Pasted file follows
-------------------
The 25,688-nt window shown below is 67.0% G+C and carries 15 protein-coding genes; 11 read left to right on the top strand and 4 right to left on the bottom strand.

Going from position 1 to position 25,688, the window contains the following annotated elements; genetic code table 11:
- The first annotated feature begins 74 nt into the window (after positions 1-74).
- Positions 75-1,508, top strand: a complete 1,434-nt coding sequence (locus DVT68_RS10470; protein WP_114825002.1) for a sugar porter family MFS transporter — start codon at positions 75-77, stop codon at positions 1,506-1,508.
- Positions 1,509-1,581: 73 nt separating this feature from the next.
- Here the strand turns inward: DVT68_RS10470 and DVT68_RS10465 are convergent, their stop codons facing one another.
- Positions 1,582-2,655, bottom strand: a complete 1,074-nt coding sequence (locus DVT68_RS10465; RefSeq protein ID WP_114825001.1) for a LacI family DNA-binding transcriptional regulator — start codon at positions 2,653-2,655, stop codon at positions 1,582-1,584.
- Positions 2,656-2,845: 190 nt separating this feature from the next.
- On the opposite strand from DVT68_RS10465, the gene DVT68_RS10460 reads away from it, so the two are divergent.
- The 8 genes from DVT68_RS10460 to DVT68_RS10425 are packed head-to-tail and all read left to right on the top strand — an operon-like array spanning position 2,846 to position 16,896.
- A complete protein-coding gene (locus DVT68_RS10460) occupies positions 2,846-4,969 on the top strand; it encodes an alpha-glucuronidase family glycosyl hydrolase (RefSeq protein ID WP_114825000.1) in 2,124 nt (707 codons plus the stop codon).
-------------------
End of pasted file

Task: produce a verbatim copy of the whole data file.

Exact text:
The 25,688-nt window shown below is 67.0% G+C and carries 15 protein-coding genes; 11 read left to right on the top strand and 4 right to left on the bottom strand.

Going from position 1 to position 25,688, the window contains the following annotated elements; genetic code table 11:
- The first annotated feature begins 74 nt into the window (after positions 1-74).
- Positions 75-1,508, top strand: a complete 1,434-nt coding sequence (locus DVT68_RS10470; protein WP_114825002.1) for a sugar porter family MFS transporter — start codon at positions 75-77, stop codon at positions 1,506-1,508.
- Positions 1,509-1,581: 73 nt separating this feature from the next.
- Here the strand turns inward: DVT68_RS10470 and DVT68_RS10465 are convergent, their stop codons facing one another.
- Positions 1,582-2,655, bottom strand: a complete 1,074-nt coding sequence (locus DVT68_RS10465; RefSeq protein ID WP_114825001.1) for a LacI family DNA-binding transcriptional regulator — start codon at positions 2,653-2,655, stop codon at positions 1,582-1,584.
- Positions 2,656-2,845: 190 nt separating this feature from the next.
- On the opposite strand from DVT68_RS10465, the gene DVT68_RS10460 reads away from it, so the two are divergent.
- The 8 genes from DVT68_RS10460 to DVT68_RS10425 are packed head-to-tail and all read left to right on the top strand — an operon-like array spanning position 2,846 to position 16,896.
- A complete protein-coding gene (locus DVT68_RS10460) occupies positions 2,846-4,969 on the top strand; it encodes an alpha-glucuronidase family glycosyl hydrolase (RefSeq protein ID WP_114825000.1) in 2,124 nt (707 codons plus the stop codon).